Tuesday, February 14, 2012

The Scandal of Grace

The young man drew doodles in the mud with a stick. Each line he drew disappeared in a second. He laughed at the irony of it all. Those lines were just like his life. Everything about him was superficial and never lasted.
Like the riches he had inherited from his father.
Yes. He was once rich.
But he was now drawing lines in stinking mud mixed with pig poop.
Another reason as to why he had found doodling interesting was the fact that he had nothing else to do. He could not stop to think about how hungry he was. It only made the hunger more painful.
He doodled a little faster. He did not want to see the reflection of his face in the mud. It reminded him of how thin and malnourished he now looked.
Nearby, the pigs snorted and fought for food. He looked at them. They looked much better than him, a rich man’s son. And here he was dying.
He tired of doodling in the mud. The mud stilled.
His face stared back at him. Suddenly, a longing for home hit him.
For the first time, he saw the foolishness of leaving his father and brother. He saw the futility of living life without his father’s love and protection. Looking around, he felt utter hopelessness embrace him. This was the edge of the world. One step from where he was and he would have stepped into oblivion.
His imagination conjured up the taste of well-done steak he had long forgotten. His dried, parched throat could not remember the beautiful sensation of having deep red wine flowing down it.
Warm tears ran down his cheeks.

Unbeknownst to the young man, one hundred miles away, an old man sat in a rocking chair on the front porch of his mansion. He was more distraught than the young man. He had everything he could ever want in this life. He was as rich as anyone can get. Servants obeyed him. Business associates respected him. The society bowed before him.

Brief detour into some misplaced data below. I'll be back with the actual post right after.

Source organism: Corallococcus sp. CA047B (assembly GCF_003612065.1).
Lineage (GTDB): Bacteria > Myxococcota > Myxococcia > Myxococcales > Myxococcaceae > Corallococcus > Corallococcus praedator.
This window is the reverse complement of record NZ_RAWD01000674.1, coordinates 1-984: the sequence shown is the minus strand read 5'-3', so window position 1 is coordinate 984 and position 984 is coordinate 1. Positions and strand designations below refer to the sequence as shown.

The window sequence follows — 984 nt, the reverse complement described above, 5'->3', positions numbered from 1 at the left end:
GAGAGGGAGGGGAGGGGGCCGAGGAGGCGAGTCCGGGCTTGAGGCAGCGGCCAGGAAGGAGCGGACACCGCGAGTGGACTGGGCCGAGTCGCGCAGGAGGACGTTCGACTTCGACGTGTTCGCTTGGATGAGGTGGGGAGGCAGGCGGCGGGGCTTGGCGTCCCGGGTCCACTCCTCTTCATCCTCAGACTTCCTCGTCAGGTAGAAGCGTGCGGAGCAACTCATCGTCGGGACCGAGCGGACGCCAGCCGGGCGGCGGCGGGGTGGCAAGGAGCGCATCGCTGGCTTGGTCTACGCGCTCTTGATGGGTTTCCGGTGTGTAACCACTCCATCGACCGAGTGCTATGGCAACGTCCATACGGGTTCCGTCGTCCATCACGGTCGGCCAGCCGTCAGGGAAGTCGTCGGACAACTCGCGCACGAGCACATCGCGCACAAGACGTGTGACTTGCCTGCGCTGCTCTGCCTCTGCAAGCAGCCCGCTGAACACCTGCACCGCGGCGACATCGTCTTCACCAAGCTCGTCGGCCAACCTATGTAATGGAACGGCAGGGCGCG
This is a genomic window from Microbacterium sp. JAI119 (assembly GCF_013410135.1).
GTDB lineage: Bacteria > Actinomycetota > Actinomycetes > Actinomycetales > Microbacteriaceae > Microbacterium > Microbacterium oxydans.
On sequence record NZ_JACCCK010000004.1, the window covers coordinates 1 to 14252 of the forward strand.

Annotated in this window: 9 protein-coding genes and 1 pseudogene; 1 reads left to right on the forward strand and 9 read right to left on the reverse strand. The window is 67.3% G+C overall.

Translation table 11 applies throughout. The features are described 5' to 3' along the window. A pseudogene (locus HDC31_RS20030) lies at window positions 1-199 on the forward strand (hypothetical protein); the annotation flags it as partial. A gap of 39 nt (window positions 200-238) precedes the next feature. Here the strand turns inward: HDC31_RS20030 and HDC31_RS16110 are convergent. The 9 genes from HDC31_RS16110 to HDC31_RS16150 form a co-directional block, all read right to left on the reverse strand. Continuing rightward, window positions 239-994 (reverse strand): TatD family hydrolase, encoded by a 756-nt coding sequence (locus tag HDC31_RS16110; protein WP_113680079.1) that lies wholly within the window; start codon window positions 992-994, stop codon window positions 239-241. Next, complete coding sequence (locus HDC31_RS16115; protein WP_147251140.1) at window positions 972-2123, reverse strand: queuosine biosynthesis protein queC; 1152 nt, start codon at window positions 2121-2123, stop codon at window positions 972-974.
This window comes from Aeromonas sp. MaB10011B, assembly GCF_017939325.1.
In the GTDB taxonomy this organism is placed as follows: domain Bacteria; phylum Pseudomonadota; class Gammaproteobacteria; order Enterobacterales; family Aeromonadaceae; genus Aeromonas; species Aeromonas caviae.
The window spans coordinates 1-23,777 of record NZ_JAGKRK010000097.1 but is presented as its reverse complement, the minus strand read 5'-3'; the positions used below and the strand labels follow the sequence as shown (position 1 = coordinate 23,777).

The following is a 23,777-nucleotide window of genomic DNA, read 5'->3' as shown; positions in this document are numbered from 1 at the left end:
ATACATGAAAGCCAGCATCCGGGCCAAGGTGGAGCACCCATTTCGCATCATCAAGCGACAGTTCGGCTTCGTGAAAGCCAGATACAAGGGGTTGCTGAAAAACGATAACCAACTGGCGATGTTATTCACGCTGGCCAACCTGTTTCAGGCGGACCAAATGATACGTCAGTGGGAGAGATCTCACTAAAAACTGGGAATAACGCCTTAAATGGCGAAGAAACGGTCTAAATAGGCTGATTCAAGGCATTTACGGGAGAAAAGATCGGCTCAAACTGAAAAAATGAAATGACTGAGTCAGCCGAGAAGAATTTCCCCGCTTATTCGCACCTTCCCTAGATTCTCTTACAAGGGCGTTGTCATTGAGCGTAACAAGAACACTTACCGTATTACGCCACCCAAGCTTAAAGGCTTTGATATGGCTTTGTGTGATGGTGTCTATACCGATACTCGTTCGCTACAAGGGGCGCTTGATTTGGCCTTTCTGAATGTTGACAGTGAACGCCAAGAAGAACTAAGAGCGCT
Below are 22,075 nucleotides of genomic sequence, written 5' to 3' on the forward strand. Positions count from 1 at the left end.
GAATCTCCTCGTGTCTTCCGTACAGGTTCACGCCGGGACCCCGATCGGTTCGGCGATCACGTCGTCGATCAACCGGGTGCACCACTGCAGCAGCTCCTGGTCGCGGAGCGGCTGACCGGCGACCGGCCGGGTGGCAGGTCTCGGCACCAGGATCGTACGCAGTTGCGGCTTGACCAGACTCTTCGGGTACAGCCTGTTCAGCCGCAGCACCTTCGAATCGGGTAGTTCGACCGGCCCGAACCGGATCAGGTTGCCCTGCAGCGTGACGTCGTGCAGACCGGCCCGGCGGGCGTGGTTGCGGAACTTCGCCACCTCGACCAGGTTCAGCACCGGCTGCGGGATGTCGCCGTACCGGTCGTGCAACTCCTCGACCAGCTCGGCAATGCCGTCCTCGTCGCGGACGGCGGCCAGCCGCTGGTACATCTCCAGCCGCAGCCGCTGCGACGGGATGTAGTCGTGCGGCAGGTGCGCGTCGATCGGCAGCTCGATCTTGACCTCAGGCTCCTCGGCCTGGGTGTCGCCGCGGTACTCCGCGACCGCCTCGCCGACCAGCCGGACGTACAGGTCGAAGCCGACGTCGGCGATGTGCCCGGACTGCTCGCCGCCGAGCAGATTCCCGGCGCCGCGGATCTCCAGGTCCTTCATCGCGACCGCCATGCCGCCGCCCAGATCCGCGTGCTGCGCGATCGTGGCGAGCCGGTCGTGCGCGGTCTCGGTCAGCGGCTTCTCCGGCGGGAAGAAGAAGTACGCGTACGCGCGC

This man was the young man’s father.
Oh, that he could give anything to get back his son.
The day his son left many years ago was still fresh in his mind. It was like it had happened only yesterday.
The nightmare had begun when the son had come to the father with a humble request. “I would like my share of the inheritance, father.”
They were at the lake fishing. They actually didn’t need the fish. It was just a sport, a perfect excuse for father to be with son.
The father’s eyes narrowed. “Do you know what you are asking for, son?”
“Yes. I’ve thought about it for over a year now. I want to go and see the world for myself. I am tired of living on this estate and having everything done for me.”
“Don’t you like it here?” the father asked, concern etched in his voice.
“Of course I like it, but there must be something I am missing. I want to go and have some fun out there in the world.”
No amount of cajoling could stop the old man’s younger son. So the old man was forced to call his lawyer the next day. Everything was settled. The young son got his inheritance and off he went.
The sun was setting and its rays were making the sky look beautiful. But the old man did not see beauty. He saw a road that would lead his son back home one day. He kept rocking in the rocking chair as he let his day dream bring tears to his eyes.
But then he saw. Yes, his eyes were still filled with tears over the loss of his son, but he was very sure that what he saw in the distance was his son coming back home. He stood up from his chair and climbed down the porch steps so he could see clearly.
It was not the first time he had seen someone coming and thought it was his son. Many a times he had run out only to realise it was a stranger, or a guest, but not his son. He knew it was a disgrace. A person of his age and stature did not participate in the indignities of running.
Whoever this was that was coming to his home, he hoped it was his son, and as he had done all the other times, he broke out into a jog.
Then he ran.
As he drew closer, he started doubting his eyes. What he saw was a young lad – too young to be his son – in tatters. His hair was unkempt and his face was caked in mud.
The figure before him stopped.
He also stopped.
It dawned on him.  This was his son come home. No, he was not as well as he had left, but that was his son, nevertheless. That is when he ran again.
Two people met. One embraced the other. Another had his hands at his side.
“Father, I have sinned against you...” the son started to say.
But the father, in a loud voice, proclaimed, “Somebody prepare a party! This, my son, was lost, but has now come home!”
And the party began.

(Excerpt from my upcoming book, What if God Doesn't Really Love You?)

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